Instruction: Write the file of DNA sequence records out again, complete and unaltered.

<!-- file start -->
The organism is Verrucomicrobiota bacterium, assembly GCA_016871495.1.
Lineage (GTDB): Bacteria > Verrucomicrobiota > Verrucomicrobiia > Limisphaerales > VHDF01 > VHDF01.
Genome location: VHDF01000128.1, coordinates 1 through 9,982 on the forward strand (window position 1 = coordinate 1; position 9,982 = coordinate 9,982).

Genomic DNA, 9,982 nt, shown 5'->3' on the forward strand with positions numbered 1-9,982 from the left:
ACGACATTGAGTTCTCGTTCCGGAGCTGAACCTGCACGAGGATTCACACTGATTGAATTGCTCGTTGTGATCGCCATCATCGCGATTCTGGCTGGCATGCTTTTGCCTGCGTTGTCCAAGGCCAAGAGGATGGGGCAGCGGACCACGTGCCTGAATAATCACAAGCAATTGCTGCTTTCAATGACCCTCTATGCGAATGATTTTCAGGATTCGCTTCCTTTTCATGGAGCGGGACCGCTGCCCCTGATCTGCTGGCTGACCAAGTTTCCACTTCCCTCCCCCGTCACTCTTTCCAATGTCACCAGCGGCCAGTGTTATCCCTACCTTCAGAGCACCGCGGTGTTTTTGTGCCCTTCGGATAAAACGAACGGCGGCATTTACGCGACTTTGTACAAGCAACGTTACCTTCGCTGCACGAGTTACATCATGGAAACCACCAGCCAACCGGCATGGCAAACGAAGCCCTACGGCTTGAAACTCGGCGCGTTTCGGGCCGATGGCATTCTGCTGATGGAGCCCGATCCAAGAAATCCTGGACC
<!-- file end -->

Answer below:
The organism is Verrucomicrobiota bacterium, assembly GCA_016871495.1.
Lineage (GTDB): Bacteria > Verrucomicrobiota > Verrucomicrobiia > Limisphaerales > VHDF01 > VHDF01.
Genome location: VHDF01000128.1, coordinates 1 through 9,982 on the forward strand (window position 1 = coordinate 1; position 9,982 = coordinate 9,982).

Genomic DNA, 9,982 nt, shown 5'->3' on the forward strand with positions numbered 1-9,982 from the left:
ACGACATTGAGTTCTCGTTCCGGAGCTGAACCTGCACGAGGATTCACACTGATTGAATTGCTCGTTGTGATCGCCATCATCGCGATTCTGGCTGGCATGCTTTTGCCTGCGTTGTCCAAGGCCAAGAGGATGGGGCAGCGGACCACGTGCCTGAATAATCACAAGCAATTGCTGCTTTCAATGACCCTCTATGCGAATGATTTTCAGGATTCGCTTCCTTTTCATGGAGCGGGACCGCTGCCCCTGATCTGCTGGCTGACCAAGTTTCCACTTCCCTCCCCCGTCACTCTTTCCAATGTCACCAGCGGCCAGTGTTATCCCTACCTTCAGAGCACCGCGGTGTTTTTGTGCCCTTCGGATAAAACGAACGGCGGCATTTACGCGACTTTGTACAAGCAACGTTACCTTCGCTGCACGAGTTACATCATGGAAACCACCAGCCAACCGGCATGGCAAACGAAGCCCTACGGCTTGAAACTCGGCGCGTTTCGGGCCGATGGCATTCTGCTGATGGAGCCCGATCCAAGAAATCCTGGACC